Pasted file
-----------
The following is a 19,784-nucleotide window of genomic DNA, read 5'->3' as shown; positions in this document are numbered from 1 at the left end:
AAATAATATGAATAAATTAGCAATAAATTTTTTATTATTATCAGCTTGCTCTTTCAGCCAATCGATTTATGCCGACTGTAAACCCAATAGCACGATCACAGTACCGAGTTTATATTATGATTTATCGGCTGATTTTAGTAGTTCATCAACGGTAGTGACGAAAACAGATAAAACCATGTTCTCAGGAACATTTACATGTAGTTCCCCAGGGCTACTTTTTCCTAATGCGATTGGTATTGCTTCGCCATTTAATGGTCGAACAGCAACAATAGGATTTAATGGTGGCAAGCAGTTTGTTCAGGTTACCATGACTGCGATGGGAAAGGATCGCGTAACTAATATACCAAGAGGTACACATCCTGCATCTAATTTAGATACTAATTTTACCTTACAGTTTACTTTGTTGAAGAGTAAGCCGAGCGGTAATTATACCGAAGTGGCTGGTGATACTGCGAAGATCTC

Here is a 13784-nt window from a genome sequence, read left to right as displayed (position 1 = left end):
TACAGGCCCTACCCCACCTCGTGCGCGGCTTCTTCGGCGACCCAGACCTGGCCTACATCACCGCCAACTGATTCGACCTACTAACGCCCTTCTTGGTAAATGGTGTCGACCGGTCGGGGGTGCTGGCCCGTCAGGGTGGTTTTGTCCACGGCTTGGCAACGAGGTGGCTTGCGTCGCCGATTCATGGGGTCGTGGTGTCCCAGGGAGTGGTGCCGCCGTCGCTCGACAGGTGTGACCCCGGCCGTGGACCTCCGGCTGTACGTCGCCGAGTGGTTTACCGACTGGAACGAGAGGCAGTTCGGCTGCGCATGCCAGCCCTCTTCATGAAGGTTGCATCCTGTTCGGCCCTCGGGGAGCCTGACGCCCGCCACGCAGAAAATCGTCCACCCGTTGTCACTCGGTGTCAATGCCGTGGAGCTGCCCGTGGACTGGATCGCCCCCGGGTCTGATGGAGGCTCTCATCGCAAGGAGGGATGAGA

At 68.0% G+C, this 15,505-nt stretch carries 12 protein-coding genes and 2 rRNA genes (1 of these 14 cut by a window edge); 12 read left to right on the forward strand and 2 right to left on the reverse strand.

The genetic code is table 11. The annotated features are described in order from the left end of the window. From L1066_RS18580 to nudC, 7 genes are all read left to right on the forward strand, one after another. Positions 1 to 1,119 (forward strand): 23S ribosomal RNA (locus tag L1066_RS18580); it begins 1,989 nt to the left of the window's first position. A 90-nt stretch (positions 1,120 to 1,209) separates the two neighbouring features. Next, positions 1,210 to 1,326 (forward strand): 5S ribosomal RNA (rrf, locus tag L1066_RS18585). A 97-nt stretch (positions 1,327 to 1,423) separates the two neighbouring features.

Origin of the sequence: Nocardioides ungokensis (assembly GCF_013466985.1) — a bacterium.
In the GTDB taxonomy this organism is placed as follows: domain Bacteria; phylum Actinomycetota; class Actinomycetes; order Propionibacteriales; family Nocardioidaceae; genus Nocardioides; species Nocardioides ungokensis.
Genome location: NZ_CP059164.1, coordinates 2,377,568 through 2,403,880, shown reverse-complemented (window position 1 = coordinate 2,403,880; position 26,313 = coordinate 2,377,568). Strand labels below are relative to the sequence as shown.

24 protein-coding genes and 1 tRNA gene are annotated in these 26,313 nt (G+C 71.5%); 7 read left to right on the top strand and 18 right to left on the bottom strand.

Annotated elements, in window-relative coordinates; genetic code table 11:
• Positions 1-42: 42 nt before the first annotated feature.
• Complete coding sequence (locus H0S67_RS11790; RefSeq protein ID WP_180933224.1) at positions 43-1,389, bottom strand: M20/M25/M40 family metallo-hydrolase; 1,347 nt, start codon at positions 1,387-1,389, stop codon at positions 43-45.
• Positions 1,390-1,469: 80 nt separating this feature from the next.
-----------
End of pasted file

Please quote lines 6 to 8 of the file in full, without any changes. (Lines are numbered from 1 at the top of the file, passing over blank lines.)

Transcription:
The genetic code is table 11. The annotated features are described in order from the left end of the window. From L1066_RS18580 to nudC, 7 genes are all read left to right on the forward strand, one after another. Positions 1 to 1,119 (forward strand): 23S ribosomal RNA (locus tag L1066_RS18580); it begins 1,989 nt to the left of the window's first position. A 90-nt stretch (positions 1,120 to 1,209) separates the two neighbouring features. Next, positions 1,210 to 1,326 (forward strand): 5S ribosomal RNA (rrf, locus tag L1066_RS18585). A 97-nt stretch (positions 1,327 to 1,423) separates the two neighbouring features.

Origin of the sequence: Nocardioides ungokensis (assembly GCF_013466985.1) — a bacterium.
In the GTDB taxonomy this organism is placed as follows: domain Bacteria; phylum Actinomycetota; class Actinomycetes; order Propionibacteriales; family Nocardioidaceae; genus Nocardioides; species Nocardioides ungokensis.